godoc can be easily extended to recognize the bullet lists patterns that exist today and fix this problem, and I see no downside to doing so. You can make a slippery slope argument, but many things in engineering involve selecting a spot on a continuum, so I don't find that too persuasive. Regardless, addressing that argument, I'm not aware of anything else that godoc formats flat-out incorrectly. Any other feature requests from markdown would be for adding something new, not fixing something that already happens poorly.

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@oelmekki Go's proposal process is documented over at https://github.com/golang/proposal/blob/master/README.md (using Markdown!) and there are several examples of proposals in that directory.

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ianlancetaylor commented Nov 1, 2017

@oelmekki Go's proposal process is documented over at https://github.com/golang/proposal/blob/master/README.md (using Markdown!) and there are several examples of proposals in that directory.

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@robfig This issue kind of spun off into a discussion of markdown. I don't see any strong argument in this issue against better support for bullet lists, other than Brad's comment about a possible slippery slope. What I see in this issue is people asking for a design, but I don't see a design. Perhaps I missed it.

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ianlancetaylor commented Nov 1, 2017

@robfig This issue kind of spun off into a discussion of markdown. I don't see any strong argument in this issue against better support for bullet lists, other than Brad's comment about a possible slippery slope. What I see in this issue is people asking for a design, but I don't see a design. Perhaps I missed it.

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Here's a proposed design.

The current rule is:

A span of indented lines is converted into a <pre> block, with the common indent prefix removed.

My proposed adjustment is:

A span of indented lines is converted into a block with the common indent prefix removed. If the first line has a * prefix, then the block is converted into a <ul> block with <li> sub-blocks created for each line with a star-prefix and subsequent lines. If the first line lacks a star-prefix, then the entire block is converted into a <pre> block.

This piggy-backs on the parser that identifies pre-blocks, and has the benefit that use of bulleted blocks still look decent on older versions of godoc.

There is no support for sub-bullets or pre-formatted blocks within a bullet list.


For example:

// This is a paragraph
// on two lines in the source code.
//
//	func main() {
//		fmt.Println("Hello, world")
//	}
//
// Another paragraph:
//	* Bullet point 1.
//	This is still part of the above point.
//		Even if you indent again.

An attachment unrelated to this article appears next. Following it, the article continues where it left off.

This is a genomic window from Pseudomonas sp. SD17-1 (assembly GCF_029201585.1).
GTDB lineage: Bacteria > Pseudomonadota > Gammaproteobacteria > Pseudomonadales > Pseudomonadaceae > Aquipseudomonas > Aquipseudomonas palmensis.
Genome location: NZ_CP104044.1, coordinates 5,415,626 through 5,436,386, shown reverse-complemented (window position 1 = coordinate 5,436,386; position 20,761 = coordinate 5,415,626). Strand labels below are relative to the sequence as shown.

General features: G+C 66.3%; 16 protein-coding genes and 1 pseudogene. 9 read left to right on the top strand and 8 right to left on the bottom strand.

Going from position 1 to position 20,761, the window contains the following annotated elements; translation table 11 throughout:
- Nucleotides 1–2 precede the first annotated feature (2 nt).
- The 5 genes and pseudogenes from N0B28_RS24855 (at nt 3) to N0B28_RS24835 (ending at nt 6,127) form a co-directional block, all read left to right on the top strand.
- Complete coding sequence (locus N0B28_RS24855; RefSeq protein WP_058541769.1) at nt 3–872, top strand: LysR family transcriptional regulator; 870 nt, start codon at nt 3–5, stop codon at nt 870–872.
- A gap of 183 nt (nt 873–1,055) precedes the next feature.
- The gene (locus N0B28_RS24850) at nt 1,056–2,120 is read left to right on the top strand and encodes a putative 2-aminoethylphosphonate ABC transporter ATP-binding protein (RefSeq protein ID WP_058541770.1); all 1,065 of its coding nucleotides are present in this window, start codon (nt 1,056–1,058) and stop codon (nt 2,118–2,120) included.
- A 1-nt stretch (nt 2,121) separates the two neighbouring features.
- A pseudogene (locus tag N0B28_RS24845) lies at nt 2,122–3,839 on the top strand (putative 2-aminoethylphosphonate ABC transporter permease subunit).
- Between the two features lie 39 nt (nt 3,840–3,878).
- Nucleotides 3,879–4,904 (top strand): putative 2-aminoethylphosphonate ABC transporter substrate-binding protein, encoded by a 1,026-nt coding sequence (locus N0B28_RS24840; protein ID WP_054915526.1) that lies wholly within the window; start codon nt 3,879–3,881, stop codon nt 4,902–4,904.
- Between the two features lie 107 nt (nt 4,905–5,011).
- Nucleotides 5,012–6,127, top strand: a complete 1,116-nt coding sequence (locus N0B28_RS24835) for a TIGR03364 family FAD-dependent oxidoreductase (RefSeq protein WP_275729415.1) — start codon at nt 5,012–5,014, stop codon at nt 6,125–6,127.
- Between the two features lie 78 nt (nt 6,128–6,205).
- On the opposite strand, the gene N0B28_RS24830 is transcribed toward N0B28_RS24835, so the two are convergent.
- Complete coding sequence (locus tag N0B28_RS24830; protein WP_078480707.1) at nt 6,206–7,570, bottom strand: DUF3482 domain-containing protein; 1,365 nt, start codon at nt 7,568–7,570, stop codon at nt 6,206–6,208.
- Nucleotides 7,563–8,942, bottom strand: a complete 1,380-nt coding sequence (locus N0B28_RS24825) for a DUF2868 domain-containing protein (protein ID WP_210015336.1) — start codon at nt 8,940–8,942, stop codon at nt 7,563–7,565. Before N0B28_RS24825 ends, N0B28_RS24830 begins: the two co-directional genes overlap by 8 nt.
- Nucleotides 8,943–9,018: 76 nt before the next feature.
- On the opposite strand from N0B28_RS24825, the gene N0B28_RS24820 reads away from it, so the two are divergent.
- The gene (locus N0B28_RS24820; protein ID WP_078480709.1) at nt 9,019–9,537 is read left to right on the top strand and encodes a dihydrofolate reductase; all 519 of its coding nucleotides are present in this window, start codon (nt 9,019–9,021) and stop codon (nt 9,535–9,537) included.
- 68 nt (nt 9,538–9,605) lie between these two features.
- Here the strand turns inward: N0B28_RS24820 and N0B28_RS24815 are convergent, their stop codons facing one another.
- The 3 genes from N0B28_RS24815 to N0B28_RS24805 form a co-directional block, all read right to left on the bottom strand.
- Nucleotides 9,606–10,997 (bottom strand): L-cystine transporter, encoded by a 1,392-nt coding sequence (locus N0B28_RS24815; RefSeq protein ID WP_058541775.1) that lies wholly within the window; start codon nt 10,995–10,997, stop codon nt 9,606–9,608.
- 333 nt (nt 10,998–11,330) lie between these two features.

//	* Bullet point 2.
//	* Bullet point 3.
// Another paragraph.
//	This is a preformatted block since it has no star-prefix.
//	* Regardless of whether star-prefixes occur on subsequent lines.
// End paragraph.

This gets rendered as:

This is a paragraph on two lines in the source code:

func main() {
	fmt.Println("Hello, world")
}

Another paragraph:

  • Bullet point 1. This is still part of the above point. Even if you indent again.
  • Bullet point 2.
  • Bullet point 3.

Another paragraph.

This is a preformatted block since it has no star-prefix.
* Regardless of whether star-prefixes occur on subsequent lines.

End paragraph.

Another example (from unsafe.Pointer):

// Pointer represents a pointer to an arbitrary type.
// There are four special operations available for type Pointer
// that are not available for other types:
//
//	* A pointer value of any type can be converted to a Pointer.
//	* A Pointer can be converted to a pointer value of any type.
//	* A uintptr can be converted to a Pointer.
//	* A Pointer can be converted to a uintptr.
//
// Pointer therefore allows a program to defeat the type system and
// read and write arbitrary memory. It should be used with extreme care.

This is rendered as:

Pointer represents a pointer to an arbitrary type. There are four special operations available for type Pointer that are not available for other types:

  • A pointer value of any type can be converted to a Pointer.
  • A Pointer can be converted to a pointer value of any type.
  • A uintptr can be converted to a Pointer.
  • A Pointer can be converted to a uintptr.

Pointer therefore allows a program to defeat the type system and read and write arbitrary memory. It should be used with extreme care.

Member

dsnet commented Nov 1, 2017

Here's a proposed design.

The current rule is:

A span of indented lines is converted into a <pre> block, with the common indent prefix removed.

My proposed adjustment is: